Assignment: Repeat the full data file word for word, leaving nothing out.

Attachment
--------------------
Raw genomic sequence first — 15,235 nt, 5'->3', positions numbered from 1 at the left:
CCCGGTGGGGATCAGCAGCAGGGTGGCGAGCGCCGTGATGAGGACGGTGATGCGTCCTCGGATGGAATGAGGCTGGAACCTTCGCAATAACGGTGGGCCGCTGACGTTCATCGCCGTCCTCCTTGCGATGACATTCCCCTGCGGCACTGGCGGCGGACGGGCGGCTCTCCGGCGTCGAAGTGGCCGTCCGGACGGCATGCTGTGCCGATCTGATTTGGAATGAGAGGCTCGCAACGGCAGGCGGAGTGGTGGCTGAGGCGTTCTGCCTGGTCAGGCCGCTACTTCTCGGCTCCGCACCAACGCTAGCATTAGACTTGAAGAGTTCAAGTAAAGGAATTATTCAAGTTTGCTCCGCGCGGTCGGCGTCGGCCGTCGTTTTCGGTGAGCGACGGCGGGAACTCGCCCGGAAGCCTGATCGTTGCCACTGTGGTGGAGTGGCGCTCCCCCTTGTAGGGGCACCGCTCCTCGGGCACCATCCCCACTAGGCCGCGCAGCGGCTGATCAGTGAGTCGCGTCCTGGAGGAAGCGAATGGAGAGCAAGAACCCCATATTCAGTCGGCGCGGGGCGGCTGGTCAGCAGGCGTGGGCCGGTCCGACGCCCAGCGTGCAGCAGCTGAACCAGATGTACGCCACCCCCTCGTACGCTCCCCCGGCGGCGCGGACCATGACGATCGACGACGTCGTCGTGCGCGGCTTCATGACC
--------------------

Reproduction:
Raw genomic sequence first — 15,235 nt, 5'->3', positions numbered from 1 at the left:
CCCGGTGGGGATCAGCAGCAGGGTGGCGAGCGCCGTGATGAGGACGGTGATGCGTCCTCGGATGGAATGAGGCTGGAACCTTCGCAATAACGGTGGGCCGCTGACGTTCATCGCCGTCCTCCTTGCGATGACATTCCCCTGCGGCACTGGCGGCGGACGGGCGGCTCTCCGGCGTCGAAGTGGCCGTCCGGACGGCATGCTGTGCCGATCTGATTTGGAATGAGAGGCTCGCAACGGCAGGCGGAGTGGTGGCTGAGGCGTTCTGCCTGGTCAGGCCGCTACTTCTCGGCTCCGCACCAACGCTAGCATTAGACTTGAAGAGTTCAAGTAAAGGAATTATTCAAGTTTGCTCCGCGCGGTCGGCGTCGGCCGTCGTTTTCGGTGAGCGACGGCGGGAACTCGCCCGGAAGCCTGATCGTTGCCACTGTGGTGGAGTGGCGCTCCCCCTTGTAGGGGCACCGCTCCTCGGGCACCATCCCCACTAGGCCGCGCAGCGGCTGATCAGTGAGTCGCGTCCTGGAGGAAGCGAATGGAGAGCAAGAACCCCATATTCAGTCGGCGCGGGGCGGCTGGTCAGCAGGCGTGGGCCGGTCCGACGCCCAGCGTGCAGCAGCTGAACCAGATGTACGCCACCCCCTCGTACGCTCCCCCGGCGGCGCGGACCATGACGATCGACGACGTCGTCGTGCGCGGCTTCATGACC